Health Care Bill Will Cover 31 Million Americans Without Medical Insurance

Associated Press
November 20, 2009

WASHINGTON _ A senior Democratic leadership aide says legislation headed to the U.S. Senate floor would extend health care coverage to 31 million uninsured Americans at a cost of $849 billion over a decade.

Citing the Congressional Budget Office, the aide says the bill would cut the U.S. government deficit by $127 billion over that decade.

The aide spoke on condition of anonymity because the information had not been shared with rank-and-file Democrats in the Senate.

An intense struggle is expected when debate begins this week on the Senate floor, where Republicans have vowed to block the legislation atop President Barack Obama's domestic agenda.

Officials have said the legislation would require most Americans to carry health insurance and would mandate large companies to provide coverage to their workers, as well as ban insurance company practices such as denying coverage on the basis of pre-existing medical conditions.

The United States is the only developed nation that does not have a comprehensive national health care plan for all its citizens. About 50 million of America's 350 million people are without health insurance. The government provides coverage to the elderly, the poor and some military veterans. But most Americans rely on private insurance usually provided by their employers.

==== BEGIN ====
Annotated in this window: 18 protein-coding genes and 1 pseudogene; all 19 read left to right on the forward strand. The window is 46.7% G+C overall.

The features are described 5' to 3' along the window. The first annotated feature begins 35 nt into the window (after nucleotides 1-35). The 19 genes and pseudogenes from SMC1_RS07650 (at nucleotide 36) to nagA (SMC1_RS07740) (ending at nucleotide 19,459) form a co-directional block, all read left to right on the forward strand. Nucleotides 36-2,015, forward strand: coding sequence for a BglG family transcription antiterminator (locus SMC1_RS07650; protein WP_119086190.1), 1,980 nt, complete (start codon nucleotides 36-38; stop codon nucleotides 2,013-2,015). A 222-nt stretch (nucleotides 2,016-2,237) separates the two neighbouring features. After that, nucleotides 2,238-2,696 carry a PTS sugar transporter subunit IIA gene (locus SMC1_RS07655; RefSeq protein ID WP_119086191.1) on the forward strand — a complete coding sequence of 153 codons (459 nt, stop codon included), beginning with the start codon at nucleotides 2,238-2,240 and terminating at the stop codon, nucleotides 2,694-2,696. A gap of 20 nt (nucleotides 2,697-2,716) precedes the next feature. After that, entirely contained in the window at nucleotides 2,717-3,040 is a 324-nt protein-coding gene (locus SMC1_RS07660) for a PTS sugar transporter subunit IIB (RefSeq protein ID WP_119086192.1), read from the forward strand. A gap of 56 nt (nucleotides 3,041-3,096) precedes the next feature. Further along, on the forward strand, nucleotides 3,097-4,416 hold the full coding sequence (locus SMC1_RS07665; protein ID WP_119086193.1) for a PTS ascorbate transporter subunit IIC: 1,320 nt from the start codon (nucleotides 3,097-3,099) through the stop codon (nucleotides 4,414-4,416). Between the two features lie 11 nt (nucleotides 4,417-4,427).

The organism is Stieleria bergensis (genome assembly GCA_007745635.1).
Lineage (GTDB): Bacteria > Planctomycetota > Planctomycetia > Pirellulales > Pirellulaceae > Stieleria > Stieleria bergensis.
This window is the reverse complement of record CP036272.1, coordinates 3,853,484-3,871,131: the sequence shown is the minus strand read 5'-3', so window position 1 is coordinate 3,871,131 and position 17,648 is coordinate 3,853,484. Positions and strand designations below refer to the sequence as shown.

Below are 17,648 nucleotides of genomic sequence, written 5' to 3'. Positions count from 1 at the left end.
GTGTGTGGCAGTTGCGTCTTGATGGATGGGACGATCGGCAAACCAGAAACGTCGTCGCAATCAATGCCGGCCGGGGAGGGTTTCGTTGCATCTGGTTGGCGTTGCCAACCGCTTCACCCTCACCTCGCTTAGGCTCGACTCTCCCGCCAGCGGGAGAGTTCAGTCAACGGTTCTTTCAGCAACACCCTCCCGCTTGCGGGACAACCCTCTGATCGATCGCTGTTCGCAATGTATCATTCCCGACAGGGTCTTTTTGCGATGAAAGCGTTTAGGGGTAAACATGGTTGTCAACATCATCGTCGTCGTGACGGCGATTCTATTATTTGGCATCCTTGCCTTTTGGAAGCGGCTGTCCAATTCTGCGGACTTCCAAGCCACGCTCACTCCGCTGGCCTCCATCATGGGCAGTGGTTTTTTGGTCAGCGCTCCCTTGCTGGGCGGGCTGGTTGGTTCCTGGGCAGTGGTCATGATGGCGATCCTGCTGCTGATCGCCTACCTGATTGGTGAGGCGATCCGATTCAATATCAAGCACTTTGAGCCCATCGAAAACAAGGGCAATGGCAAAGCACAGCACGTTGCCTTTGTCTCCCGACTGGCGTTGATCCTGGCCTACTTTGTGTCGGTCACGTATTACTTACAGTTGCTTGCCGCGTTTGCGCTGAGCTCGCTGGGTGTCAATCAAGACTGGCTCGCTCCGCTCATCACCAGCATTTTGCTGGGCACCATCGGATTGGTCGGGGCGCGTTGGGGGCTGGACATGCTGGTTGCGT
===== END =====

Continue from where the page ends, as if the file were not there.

The bill would set up new insurance marketplaces _ called exchanges _ primarily for those who now have a hard time getting or keeping coverage. Subsidies would be available to help defray the cost of coverage for people with lower incomes.

Senate Majority Leader Harry Reid announced two weeks ago it would also include an option for consumers to purchase government-sold insurance, with states permitted to drop out of the system.

Reid, a Democrat, met in advance of his party's closed-door caucus with Sens. Ben Nelson, Mary Landrieu and Blanche Lincoln, Democratic moderates who have expressed reservations about the bill. ``He is walking through the particulars with them,'' said Reid's spokesman, Jim Manley.

With the support of two independents, Democrats have 60 seats, the precise number needed to choke off any Republican delaying tactics in the 100-member Senate. None of the 40 Republicans is expected to defect on the first test vote, expected by weekend.

Ahead lie weeks _ if not more _ of unpredictable manoeuvring on the Senate floor, where Reid and his allies will seek to incorporate changes sought by Democrats and repel attempts by Republicans to defeat the legislation and inflict a significant political defeat on the president.

Reid was releasing his legislation more than a week after the House of Representatives approved its version of the health care bill on a near party-line vote of 220-215.

According to estimates from the Congressional Budget Office, that House bill, with a price tag of about $1.2 trillion, would result in coverage for tens of millions of uninsured, and provide 96 per cent of the eligible population with insurance.

Reid has said he was seeking a less costly measure, but it was not clear whether he would meet or slightly exceed Obama's target of roughly $900 billion over a decade.

Associated Press writers Ricardo Alonso-Zaldivar and Erica Werner contributed to this report.

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